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Israeli court rejects appeal against punitive demolitions of Tel Aviv suspects' family homes

June 30, 2016 2:56 P.M. (Updated: June 30, 2016 5:49 P.M.)
HEBRON (Ma'an) -- An Israeli military court rejected an appeal against house demolition orders presented to the families of two Palestinians suspected of carrying out a deadly attack in Tel Aviv earlier this month.

Muhammad Ahmad Moussa Makhamreh and Khalid Muhammad Moussa Makhamreh, two cousins from the town of Yatta in the southern West Bank district of Hebron, were detained after a shooting attack which killed four Israelis in the Israeli city of Tel Aviv on June 8.

The two Palestinians have since been detained and are set to face trial. However, Israeli forces have ordered the demolition of their families’ homes.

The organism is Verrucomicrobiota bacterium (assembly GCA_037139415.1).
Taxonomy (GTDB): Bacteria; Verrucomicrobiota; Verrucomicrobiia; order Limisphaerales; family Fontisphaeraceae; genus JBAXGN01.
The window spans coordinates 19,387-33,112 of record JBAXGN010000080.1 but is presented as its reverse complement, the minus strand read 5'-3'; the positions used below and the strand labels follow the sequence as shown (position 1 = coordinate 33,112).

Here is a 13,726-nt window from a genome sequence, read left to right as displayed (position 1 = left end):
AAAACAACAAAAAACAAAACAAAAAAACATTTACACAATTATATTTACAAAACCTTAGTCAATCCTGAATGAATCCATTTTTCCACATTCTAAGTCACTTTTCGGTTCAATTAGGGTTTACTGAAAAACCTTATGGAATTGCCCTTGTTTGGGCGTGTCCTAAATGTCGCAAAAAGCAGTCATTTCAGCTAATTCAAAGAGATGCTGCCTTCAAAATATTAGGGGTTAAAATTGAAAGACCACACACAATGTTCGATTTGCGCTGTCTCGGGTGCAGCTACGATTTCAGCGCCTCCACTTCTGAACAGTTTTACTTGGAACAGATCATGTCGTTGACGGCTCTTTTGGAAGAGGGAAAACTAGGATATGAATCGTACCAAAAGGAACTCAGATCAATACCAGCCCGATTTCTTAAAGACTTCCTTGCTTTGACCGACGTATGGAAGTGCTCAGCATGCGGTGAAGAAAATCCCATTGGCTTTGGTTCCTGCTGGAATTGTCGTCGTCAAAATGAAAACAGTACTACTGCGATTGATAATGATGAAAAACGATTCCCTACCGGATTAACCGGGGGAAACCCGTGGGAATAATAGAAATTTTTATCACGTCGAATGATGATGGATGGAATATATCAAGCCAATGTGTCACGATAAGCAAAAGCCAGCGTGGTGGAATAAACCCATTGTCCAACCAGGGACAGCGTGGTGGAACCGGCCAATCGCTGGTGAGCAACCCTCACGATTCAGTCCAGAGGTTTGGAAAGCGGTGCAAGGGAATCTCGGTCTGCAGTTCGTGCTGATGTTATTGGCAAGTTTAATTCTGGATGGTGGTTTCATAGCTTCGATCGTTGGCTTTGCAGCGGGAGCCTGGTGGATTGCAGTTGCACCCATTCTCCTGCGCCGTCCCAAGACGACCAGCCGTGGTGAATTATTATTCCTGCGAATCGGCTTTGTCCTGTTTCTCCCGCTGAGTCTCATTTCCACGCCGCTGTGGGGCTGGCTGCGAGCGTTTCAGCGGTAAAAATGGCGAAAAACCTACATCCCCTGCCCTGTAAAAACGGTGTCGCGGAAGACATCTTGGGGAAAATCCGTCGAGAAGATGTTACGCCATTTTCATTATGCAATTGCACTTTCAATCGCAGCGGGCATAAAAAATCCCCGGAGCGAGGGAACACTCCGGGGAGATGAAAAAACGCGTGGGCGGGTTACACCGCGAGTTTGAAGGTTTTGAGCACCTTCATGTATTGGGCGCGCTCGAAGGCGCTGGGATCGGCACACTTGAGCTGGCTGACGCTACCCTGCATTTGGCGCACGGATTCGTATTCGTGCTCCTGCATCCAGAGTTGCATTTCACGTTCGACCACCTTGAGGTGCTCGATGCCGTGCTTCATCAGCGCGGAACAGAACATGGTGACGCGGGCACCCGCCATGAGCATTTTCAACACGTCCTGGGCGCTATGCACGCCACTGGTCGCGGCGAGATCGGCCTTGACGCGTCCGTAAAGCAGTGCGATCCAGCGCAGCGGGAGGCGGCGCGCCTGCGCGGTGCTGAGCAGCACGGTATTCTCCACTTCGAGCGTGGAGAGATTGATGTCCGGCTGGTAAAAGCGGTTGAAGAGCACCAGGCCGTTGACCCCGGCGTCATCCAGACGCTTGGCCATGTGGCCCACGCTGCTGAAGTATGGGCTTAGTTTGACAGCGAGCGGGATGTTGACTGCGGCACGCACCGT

A coordinator of popular and national committees against settlements and the separation wall in the southern West bank, Rateb al-Jbour, told Ma’an that the punitive home demolitions would likely go through after the court rejected appeals presented by the families.

Meanwhile, the Israeli court in Ashkelon renewed the detention of Khalid and Muhammad Makhamreh, for an additional five days on Thursday in order to present an indictment list against them at the central court of Tel Aviv.

The Palestinian Prisoner’s Society said that Khalid Makhamreh, who was injured during the attack, had undergone surgery at the Ichilov hospital and was in good condition.

In the wake of the Tel Aviv attack, Yatta was sealed by Israeli forces for over a week, in a move the UN said could amount to “collective punishment.”

Israel’s punitive policies against Palestinians are the target of condemnation from human rights groups, who point out that such punitive measures constitute a form of “collective punishment” and “court-sanctioned revenge” in clear violation of international law.
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